Solyndra LLC, the thin-film solar cell maker that went bankrupt in 2011, may have presented false and misleading information to the US Energy Department (DOE) while trying to secure a USD-535-million (EUR 473.8m) loan guarantee.
Following a four-year investigation, the Department has reached the conclusion that its due diligence on Solyndra’s loan guarantee application had been “less than fully effective”, it announced on Wednesday.
In September 2009, the DOE gave its nod to Solyndra for a loan guarantee that was to help the company build a photovoltaic (PV) cell factory in Fremont, California. It took the company exactly two years to start a programme to axe 1,110 employees and file for bankruptcy protection.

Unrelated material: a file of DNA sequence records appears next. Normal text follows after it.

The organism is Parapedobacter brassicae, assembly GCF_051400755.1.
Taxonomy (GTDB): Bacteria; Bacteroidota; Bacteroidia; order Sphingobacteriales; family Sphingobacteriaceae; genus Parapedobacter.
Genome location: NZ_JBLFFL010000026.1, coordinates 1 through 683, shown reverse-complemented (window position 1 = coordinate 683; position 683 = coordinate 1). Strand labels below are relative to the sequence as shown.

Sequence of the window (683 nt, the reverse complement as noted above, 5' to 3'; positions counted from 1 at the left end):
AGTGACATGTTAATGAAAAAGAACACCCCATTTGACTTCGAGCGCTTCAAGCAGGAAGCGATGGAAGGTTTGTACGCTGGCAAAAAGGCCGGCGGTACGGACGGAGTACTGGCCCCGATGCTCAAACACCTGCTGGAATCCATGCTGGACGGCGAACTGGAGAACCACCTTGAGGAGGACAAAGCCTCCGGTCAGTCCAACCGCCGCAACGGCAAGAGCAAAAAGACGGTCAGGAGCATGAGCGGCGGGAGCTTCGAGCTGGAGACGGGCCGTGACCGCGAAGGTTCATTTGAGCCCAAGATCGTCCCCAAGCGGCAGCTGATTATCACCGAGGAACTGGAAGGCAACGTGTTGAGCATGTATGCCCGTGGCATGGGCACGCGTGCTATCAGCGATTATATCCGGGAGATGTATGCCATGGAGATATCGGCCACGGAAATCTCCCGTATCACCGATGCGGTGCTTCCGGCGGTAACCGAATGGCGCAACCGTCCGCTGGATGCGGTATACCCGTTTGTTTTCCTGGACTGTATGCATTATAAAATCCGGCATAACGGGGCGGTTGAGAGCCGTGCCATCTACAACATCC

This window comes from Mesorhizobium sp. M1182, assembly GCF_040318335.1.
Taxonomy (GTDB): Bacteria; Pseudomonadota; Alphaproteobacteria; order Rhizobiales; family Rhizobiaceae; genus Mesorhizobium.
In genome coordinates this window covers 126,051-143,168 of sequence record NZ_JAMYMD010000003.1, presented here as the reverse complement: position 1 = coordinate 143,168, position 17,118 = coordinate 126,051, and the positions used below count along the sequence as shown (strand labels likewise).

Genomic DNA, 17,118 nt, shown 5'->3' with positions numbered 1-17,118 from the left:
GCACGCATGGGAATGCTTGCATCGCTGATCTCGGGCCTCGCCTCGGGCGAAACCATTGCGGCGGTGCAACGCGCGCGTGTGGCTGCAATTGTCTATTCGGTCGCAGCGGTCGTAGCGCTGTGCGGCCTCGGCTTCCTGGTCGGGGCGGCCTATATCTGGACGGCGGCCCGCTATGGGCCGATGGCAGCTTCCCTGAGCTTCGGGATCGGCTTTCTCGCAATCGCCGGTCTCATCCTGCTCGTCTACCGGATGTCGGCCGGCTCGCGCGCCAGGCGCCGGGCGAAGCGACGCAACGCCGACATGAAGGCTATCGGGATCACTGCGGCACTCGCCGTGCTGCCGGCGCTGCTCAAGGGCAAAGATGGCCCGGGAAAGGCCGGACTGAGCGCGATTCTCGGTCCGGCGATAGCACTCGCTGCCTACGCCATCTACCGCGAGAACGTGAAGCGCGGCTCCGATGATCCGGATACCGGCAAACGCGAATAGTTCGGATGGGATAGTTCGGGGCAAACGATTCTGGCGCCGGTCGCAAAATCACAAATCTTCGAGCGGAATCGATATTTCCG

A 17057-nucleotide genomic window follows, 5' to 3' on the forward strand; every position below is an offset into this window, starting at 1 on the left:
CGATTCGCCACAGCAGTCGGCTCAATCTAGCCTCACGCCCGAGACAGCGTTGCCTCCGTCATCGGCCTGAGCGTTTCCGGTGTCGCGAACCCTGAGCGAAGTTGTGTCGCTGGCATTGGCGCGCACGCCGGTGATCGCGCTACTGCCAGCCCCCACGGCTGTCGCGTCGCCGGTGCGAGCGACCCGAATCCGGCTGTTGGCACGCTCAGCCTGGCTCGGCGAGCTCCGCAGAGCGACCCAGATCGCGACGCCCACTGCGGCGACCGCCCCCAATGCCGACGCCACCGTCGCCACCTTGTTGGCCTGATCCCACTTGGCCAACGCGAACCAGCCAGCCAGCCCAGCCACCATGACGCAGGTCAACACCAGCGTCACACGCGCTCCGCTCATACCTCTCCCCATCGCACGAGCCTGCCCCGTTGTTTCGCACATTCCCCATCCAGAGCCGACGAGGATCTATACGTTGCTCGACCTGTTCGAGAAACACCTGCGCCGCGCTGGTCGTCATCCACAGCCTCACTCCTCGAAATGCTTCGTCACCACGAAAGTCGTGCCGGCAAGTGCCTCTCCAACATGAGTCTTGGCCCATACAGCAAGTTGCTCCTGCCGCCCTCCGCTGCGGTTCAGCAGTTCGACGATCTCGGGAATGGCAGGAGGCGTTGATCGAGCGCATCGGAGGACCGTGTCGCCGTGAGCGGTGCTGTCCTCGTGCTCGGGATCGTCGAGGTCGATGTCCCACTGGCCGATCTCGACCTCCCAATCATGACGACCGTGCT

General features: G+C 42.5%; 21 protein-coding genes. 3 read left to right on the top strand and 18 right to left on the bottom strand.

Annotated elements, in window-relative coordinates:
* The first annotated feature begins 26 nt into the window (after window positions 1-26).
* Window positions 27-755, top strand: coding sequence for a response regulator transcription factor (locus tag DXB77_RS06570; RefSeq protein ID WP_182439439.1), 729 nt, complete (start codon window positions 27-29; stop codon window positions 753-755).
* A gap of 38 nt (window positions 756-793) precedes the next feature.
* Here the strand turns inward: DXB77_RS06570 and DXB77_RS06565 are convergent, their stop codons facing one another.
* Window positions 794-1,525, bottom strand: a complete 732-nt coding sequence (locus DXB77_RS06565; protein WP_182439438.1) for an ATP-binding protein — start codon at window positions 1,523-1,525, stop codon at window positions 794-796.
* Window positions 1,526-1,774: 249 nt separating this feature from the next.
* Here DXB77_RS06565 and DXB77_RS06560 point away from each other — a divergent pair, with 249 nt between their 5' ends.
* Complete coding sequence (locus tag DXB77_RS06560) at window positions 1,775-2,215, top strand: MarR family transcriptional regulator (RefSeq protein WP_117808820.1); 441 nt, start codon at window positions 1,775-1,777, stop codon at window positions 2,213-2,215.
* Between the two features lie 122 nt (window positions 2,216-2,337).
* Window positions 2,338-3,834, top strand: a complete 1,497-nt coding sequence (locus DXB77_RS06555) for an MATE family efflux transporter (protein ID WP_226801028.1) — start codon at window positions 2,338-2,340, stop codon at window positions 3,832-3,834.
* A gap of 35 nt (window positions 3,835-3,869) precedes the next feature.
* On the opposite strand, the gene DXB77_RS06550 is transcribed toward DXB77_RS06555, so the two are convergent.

“In our view, the investigative record suggests that the actions of certain Solyndra officials were, at best, reckless and irresponsible or, at worst, an orchestrated effort to knowingly and intentionally deceive and mislead the Department,” says a special report on the DOE’s website.
Even though the Department could have done a better job considering the information provided by the applicant, it is the actions of the Solyndra officials that were at the heart of this matter, it added.
(USD 1.0 = EUR 0.885)
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